I found my self getting anxious a few weeks ago. It’s a weird fluttery feeling in my chest with my heart beating wildly, my breath getting short and my palms sweating. Why does it come on like that out of the blue? I think it’s all the uncertainty around us. Will my husband ever go back to his office to work? Will we ever get to go to the movies again? Will I have swim practice with my friends? When will this end? Right when we think it’s getting better, it gets worse. The number of cases are going up. We don’t know what will happen with the economy. I have three of my closest friends diagnosed with breast cancer during COVID-19. Yes, there’s lots to be anxious about.
We were fortunate to have our daughter come home to work remotely. She had just moved into a new apartment and didn’t really know her two new roommates. They had a 24-hour notice to shelter in place, so she headed home. I remember her deciding to go to the hardware store to purchase lumber for a bed frame she was making. The very first day she was with us, she was intent on getting supplies. “We could shut down here tomorrow,” she said. She was correct. The next day we were told to shelter in place.
I work in my son’s room and my husband works in our master bedroom. Our daughter took over the guest room. We were a busy bunch until she got laid off due to COVID-19. That was stressful in itself. Also, having a grown up adult in the house took time for us to get used to. We managed to get along most of the time and it’s a three-month period I’ll treasure. Without the pandemic, she wouldn’t have come home and spent time as a young adult. She’s back to building her life away from us, interviewing for jobs.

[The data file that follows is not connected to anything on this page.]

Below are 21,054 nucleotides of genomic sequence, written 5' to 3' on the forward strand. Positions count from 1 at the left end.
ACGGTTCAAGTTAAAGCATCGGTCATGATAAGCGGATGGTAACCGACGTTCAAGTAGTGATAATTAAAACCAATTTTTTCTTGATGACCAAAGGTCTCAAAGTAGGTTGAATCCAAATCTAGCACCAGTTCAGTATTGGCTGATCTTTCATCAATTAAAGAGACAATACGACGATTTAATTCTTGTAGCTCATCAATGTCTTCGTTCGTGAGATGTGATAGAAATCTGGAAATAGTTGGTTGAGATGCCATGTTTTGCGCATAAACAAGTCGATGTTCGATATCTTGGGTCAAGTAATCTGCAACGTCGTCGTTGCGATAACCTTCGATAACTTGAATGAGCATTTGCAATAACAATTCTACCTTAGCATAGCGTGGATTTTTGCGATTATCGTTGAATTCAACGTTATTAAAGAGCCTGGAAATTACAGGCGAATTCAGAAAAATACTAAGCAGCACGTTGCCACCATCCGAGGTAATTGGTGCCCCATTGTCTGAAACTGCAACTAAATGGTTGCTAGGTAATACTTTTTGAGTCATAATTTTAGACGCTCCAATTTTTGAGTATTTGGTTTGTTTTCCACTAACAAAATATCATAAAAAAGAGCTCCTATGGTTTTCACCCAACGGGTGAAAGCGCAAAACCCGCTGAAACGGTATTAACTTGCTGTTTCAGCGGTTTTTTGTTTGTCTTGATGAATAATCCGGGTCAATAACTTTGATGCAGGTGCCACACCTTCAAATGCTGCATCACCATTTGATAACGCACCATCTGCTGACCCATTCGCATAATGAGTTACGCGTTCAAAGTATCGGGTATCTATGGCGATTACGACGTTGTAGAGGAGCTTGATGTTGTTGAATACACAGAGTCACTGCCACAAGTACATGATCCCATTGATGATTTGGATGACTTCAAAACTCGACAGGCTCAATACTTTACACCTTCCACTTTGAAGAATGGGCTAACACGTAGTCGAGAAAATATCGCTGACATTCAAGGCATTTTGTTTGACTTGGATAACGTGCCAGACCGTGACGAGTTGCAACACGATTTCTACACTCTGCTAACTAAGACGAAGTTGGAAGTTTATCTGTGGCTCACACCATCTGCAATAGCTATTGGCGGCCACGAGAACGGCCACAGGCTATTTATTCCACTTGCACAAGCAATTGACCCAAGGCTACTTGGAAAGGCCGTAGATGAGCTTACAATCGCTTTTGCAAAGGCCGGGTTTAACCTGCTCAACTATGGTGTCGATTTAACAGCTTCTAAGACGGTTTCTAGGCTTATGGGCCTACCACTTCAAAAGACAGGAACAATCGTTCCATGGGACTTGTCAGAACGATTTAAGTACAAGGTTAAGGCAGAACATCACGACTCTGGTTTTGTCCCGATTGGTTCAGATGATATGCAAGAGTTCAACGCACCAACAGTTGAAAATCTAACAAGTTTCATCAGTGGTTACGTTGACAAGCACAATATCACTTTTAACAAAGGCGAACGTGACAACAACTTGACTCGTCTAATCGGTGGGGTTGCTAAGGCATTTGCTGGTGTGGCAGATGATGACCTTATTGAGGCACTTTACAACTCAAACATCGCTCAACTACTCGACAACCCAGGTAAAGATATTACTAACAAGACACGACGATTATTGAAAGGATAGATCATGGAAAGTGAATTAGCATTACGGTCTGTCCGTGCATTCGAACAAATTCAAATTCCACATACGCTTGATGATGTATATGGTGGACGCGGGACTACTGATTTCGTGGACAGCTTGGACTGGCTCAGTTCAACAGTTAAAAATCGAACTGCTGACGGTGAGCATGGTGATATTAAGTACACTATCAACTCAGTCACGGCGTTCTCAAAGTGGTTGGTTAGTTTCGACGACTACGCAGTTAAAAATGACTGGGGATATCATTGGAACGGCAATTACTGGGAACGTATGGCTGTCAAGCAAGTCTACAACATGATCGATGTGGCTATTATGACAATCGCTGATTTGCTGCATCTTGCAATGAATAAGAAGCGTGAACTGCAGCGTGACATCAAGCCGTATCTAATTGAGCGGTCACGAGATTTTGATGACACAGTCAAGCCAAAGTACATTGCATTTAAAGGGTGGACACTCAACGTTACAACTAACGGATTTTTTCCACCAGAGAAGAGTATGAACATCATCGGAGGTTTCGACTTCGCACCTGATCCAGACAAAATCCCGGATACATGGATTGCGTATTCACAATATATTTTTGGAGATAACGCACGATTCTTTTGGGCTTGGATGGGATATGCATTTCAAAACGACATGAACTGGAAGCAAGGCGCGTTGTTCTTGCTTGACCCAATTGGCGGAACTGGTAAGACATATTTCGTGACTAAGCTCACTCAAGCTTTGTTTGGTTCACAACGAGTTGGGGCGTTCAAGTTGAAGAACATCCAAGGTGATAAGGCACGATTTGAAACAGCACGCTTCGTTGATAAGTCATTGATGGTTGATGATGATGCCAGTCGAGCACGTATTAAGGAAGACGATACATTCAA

I read an interesting article called Parenting, stress and COVID-19 by Annie Keeling in The Union, a website with news for Nevada County, Calif.
Here’s an excerpt:
THE EFFECTS OF STRESS
Despite feeling close to their children during the COVID-19 pandemic, 61% of parents say they have shouted, yelled, or screamed at them at least once over the past two weeks, according to a new report from the University of Michigan, Ann Arbor. (https://www.psychcongress.com/article/covid-19-stress-taking-toll-parent-child-relationships)
“For a large number of parents, financial concerns, other worries, social isolation, loneliness, and sadness are getting in the way of parenting,” said lead author Shawna J. Lee, PhD, an associate professor of social work, who compiled the report with coauthor Kaitlin Ward, a doctoral student.
This uncertain experience is asking a lot of parents: full-time playmate, teacher and caregiver can take its toll. What can you do to help yourself? The first step is recognizing that this is a challenging time and that there are ways to ease the effects of uncertainty and stress.
CALMING TECHNIQUES FOR THE PARENT
Take care of yourself. Parents know that they must do this so they can be a good parent, but it’s often easier said than done. The Power of Three is essential: eat well, exercise, get sleep. Put a post-it reminder on your mirror, by the stove, by the screens in your home. Check in with yourself each evening. How did you do with your Power of Three today?
Take a breath. Or five. Research shows that it takes more than one deep breath to really affect the parasympathetic nervous system. Five deep breaths can change your state.
Reach out to others. Phone calls, Zoom, and yard dates with other adults- physically distanced on lawn chairs — are a few ways.
Take (even a tiny) break. Try splashing cold water on your face, stepping outside or planning a parenting partner hand-off. Identify what you might do to take a break before the day starts. This helps our psyche to anticipate the relief that is coming.
List healthy coping skills for yourself and your family. Avoid behaviors such as excessive alcohol drinking, online gambling or taking drugs. Negative coping mechanisms further compound your stress levels and can make your situation worse in the long run.
The article goes on to describe tips to calm the entire family with lots of fun things to do. Keeling also discusses talking about the pandemic and how that can lead to less stress as well.
Have you had stress or anxiety during the pandemic and what are you doing to fight it?